Scooter mania has captured the hearts of Silicon Valley and investors in general — including Paige Craig, who actually jumped from VC to join Bird as its VP of business — with a large amount of capital flowing into the area about as quickly as it possibly can. These sort of revolving-door fundraising processes are not entirely uncommon, especially for very hot areas of investment, though the scooter scene has exploded considerably faster than most. Bird’s round comes amid reports of a mega-round for Lime, one of its competitors, with the company reportedly raising another $250 million led by GV, and Skip also raising $25 million.

“We have met with over 20 companies focused on the last-mile problem over the years and feel this is a multi-billion dollar opportunity that can have a big impact in the world,” CRV’s Saar Gur, who did the deal for the firm, said. “We have a ton of conviction that this team has original product thought (they created the space) and the execution chops to build something extremely valuable here. And we have been long-term focused, not short-term focused, in making the investment. The ‘hype’ in our decision (the non-zero answer) is that Bird has built the best product in the market and while we kept meeting with more startups wanting to invest in the space — we kept coming back to Bird as the best company. So in that sense, the hype from consumers is real and was a part of the decision. On unit economics: We view the first product as an MVP (as the company is less than a year old) — and while the unit economics are encouraging, they played a part of the investment decision but we know it is not even the first inning in this market.”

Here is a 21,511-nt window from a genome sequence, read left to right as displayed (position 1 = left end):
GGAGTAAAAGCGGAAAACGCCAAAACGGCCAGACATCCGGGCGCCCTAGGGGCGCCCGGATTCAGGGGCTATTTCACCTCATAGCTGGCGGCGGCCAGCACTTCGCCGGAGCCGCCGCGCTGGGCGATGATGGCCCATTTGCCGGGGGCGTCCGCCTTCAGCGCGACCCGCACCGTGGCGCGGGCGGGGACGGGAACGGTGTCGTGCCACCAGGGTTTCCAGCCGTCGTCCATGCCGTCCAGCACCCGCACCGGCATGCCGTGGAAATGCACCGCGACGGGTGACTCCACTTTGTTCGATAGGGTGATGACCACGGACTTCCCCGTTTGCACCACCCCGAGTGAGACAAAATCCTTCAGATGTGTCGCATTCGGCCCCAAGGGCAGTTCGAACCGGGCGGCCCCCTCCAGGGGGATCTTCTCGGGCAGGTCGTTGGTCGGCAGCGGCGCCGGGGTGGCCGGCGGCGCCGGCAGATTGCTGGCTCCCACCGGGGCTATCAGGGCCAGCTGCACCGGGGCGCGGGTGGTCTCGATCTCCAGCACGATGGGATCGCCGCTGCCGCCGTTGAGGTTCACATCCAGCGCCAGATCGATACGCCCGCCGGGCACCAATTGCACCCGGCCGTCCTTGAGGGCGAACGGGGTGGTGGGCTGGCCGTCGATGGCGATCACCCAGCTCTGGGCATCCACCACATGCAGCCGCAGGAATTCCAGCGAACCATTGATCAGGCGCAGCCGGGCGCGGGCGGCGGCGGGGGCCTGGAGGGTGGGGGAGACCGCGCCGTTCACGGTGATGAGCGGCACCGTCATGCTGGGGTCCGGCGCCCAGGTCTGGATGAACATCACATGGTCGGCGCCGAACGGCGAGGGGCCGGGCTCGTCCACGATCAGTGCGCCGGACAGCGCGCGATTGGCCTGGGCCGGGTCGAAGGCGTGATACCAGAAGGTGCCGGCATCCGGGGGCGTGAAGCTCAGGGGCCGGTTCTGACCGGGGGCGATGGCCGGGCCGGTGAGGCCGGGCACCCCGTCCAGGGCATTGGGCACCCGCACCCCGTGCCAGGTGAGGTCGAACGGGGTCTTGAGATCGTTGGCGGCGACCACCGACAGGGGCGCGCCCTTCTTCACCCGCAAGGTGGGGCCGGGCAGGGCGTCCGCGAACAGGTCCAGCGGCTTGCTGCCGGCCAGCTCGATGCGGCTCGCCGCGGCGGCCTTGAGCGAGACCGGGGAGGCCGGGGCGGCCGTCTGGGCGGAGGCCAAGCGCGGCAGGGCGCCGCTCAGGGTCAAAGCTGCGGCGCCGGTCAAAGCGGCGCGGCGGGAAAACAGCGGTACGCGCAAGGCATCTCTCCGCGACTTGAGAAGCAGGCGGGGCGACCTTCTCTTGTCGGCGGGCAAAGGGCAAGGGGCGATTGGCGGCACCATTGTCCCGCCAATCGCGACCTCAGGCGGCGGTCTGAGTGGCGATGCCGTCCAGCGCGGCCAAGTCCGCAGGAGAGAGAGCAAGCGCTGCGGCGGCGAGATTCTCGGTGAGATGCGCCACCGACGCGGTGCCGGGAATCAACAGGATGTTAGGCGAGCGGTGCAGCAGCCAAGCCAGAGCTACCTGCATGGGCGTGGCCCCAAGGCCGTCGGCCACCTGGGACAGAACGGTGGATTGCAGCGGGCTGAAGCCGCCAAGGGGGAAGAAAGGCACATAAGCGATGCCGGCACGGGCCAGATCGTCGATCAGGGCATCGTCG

There’s certainly an argument to be made for Bird, whose scooters you’ll see pretty much all over the place in cities like Los Angeles. For trips that are just a few miles down wide roads or sidewalks, where you aren’t likely to run into anyone, a quick scan of a code and a hop on a Bird may be worth the few bucks in order to save a few minutes crossing those considerably long blocks. Users can grab a bird that they see and start going right away if they are running late, and it does potentially alleviate the pressure of calling a car for short distances in traffic, where a scooter may actually make more sense physically to get from point A to point B than a car.

There are some considerable hurdles going forward, both theoretical and in effect. In San Francisco, though just a small slice of the United States metropolitan area population, the company is facing significant pushback from the local government, and scooters for the time being have been kicked off the sidewalks. There’s also the looming shadow of what may happen regarding changes in tariffs, though Gur said that it likely wouldn’t be an issue and “the unit economics appear to be viable even if tariffs were to be added to the cost of the scooters.” (Xiaomi is one of the suppliers for Bird, for example.)